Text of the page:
2. Adomavičiūtė; T. Tamulevičius; L. Šimatonis; E. Fataraitė-Urbonienė; E. Stankevičius; S. Tamulevičius, “Microstructuring of electrospun mats employing femtosecond laser”, ISSN 1392–1320 Materials Science (Medžiagotyra), Vol. 21, No. 1. 2015; doi:http://dx.doi.org/10.5755/j01.ms.21.1.10249
  3. Malinauskas; S. Rekštytė; L. Lukoševičius; S. Butkus; E. Balčiūnas; M. Pečiukaitytė; D. Baltriukienė; V. Bukelskienė; A. Butkevičius; P. Kucevičius; V. Rutkūnas; S. Juodkazis, “3D Microporous Scaffolds Manufactured via Combination of Fused Filament Fabrication and Direct Laser Writing Ablation” Micromachines 2014, 5, 839-858; doi:10.3390/mi5040839
  4. Gertus; A. Michailovas; K. Michailovas and V. Petrauskienė “Laser beam shape converter using spatially variable waveplate made by nanogratings inscription in fused silica”, Proc. SPIE 9343, Laser Resonators, Microresonators, and Beam Control XVII, 93431S (March 3, 2015); doi:10.1117/12.2075869
  5. Mačiulaitis; M. Deveikytė; S. Rekštytė; M. Bratchikov; A. Darinskas; A. Šimbelytė; G. Daunoras; A. Laurinavičienė; A. Laurinavičius, R. Gudas; M. Malinauskas; R. Mačiulaitis, “Preclinical study of SZ2080 material 3D microstructured scaffolds for cartilage tissue engineering made by femtosecond direct laser writing lithography”, Biofabrication, 2015 Mar 23; 7(1):015015; doi:10.1088/1758-5090/7/1/015015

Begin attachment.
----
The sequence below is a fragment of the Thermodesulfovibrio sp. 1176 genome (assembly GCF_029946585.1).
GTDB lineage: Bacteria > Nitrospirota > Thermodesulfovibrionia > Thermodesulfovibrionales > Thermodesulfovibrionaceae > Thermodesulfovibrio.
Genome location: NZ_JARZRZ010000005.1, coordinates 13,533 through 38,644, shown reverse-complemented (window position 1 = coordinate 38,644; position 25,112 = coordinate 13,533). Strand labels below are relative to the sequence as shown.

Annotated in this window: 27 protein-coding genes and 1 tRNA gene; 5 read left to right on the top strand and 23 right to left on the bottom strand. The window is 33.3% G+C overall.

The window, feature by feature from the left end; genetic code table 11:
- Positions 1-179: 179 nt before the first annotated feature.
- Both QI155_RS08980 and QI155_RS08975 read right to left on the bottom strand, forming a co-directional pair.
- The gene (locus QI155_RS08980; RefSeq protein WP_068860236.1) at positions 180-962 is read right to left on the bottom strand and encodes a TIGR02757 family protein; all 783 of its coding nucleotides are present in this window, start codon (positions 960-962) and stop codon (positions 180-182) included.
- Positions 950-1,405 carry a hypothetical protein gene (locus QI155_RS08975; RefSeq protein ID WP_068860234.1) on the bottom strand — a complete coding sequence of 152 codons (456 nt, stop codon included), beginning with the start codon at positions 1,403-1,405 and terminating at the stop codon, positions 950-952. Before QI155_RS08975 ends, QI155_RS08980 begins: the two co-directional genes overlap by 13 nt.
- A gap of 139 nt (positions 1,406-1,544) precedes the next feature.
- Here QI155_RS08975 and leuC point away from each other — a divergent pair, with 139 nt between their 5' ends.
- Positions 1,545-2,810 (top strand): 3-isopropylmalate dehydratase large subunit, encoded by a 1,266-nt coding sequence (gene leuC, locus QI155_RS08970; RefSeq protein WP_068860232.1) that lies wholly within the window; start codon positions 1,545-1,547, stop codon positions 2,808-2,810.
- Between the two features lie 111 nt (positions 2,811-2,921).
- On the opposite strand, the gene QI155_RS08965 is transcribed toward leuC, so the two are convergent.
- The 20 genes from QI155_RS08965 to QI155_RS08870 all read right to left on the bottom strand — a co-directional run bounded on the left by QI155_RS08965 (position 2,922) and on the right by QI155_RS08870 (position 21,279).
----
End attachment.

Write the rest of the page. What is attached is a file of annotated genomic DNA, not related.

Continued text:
6. Nava; R. Osellame; R. Ramponi; and K. Chaitanya Vishnubhatla; “Scaling of black silicon processing time by high repetition rate femtosecond lasers,” Opt. Mater. Express 3, 612-623 (2013). doi:10.1364/OME.3.000612
  7. V. Daeichin et al.; “A Broadband Polyvinylidene Difluoride-Based Hydrophone with Integrated Readout Circuit for Intravascular Photoacoustic Imaging”, Ultrasound in Medicine and Biology , Volume 42 , Issue 5 , 1239 – 1243 (2016). doi:http://dx.doi.org/10.1016/j.ultrasmedbio.2015.12.016 
  8. I. Bruzauskaite et al.; “Relevance of HCN2-expressing human mesenchymal stem cells for the generation of biological pacemakers,” Stem Cell Research & Therapy, 7:67 (2016). doi:10.1186/s13287-016-0326-z 
  9. X. W. Wang et al.; “Laser structuring for control of coupling between THz light and phonon modes”, arXiv:1605.04493 (2016). doi:arXiv:1605.04493
  10. T. Tamulevičius, L. Šimatonis, O. Ulčinas, S. Tamulevičius, E. Žukauskas, R. Rekuvienė, L. Mažeika et al. “Micromachining and validation of the scanning acoustic microscope spatial resolution and sensitivity calibration block for 20–230 MHz frequency range”, Microscopy (Oxf) Volume 65 (5), 429-437 (2016). doi:https://doi.org/10.1093/jmicro/dfw027
  11. Ksenia Maximova, Xuewen Wang, Armandas Balčytis, Linpeng Fan, Jingliang Li, and Saulius Juodkazis at al. “Silk patterns made by direct femtosecond laser writing”, Biomicrofluidics 10 (5), 054101 (2016). doi: http://dx.doi.org/10.1063/1.4962294
  12. Xuewen Wang, Aleksandr Kuchmizhak, Etienne Brasselet, Saulius Juodkazis, et al. “Dielectric geometric phase optical elements from femtosecond direct laser writing”, arXiv:1612.04487 (2016). doi:https://arxiv.org/abs/1612.04487
  13. X. W. Wang, A. A. Kuchmizhak, X. Li, S. Juodkazis, O. B. Vitrik, Yu.N. Kulchin, V. V. Zhakhovsky, P. A. Danilov, A. A. Ionin, S. I. Kudryashov, A.A. Rudenko, N. A. Inogamov at al. “Laser-induced Translative Hydrodynamic Mass Snapshots: mapping at nanoscale”, arXiv:1703.06758 (2017). doi:http://arXiv:1703.06758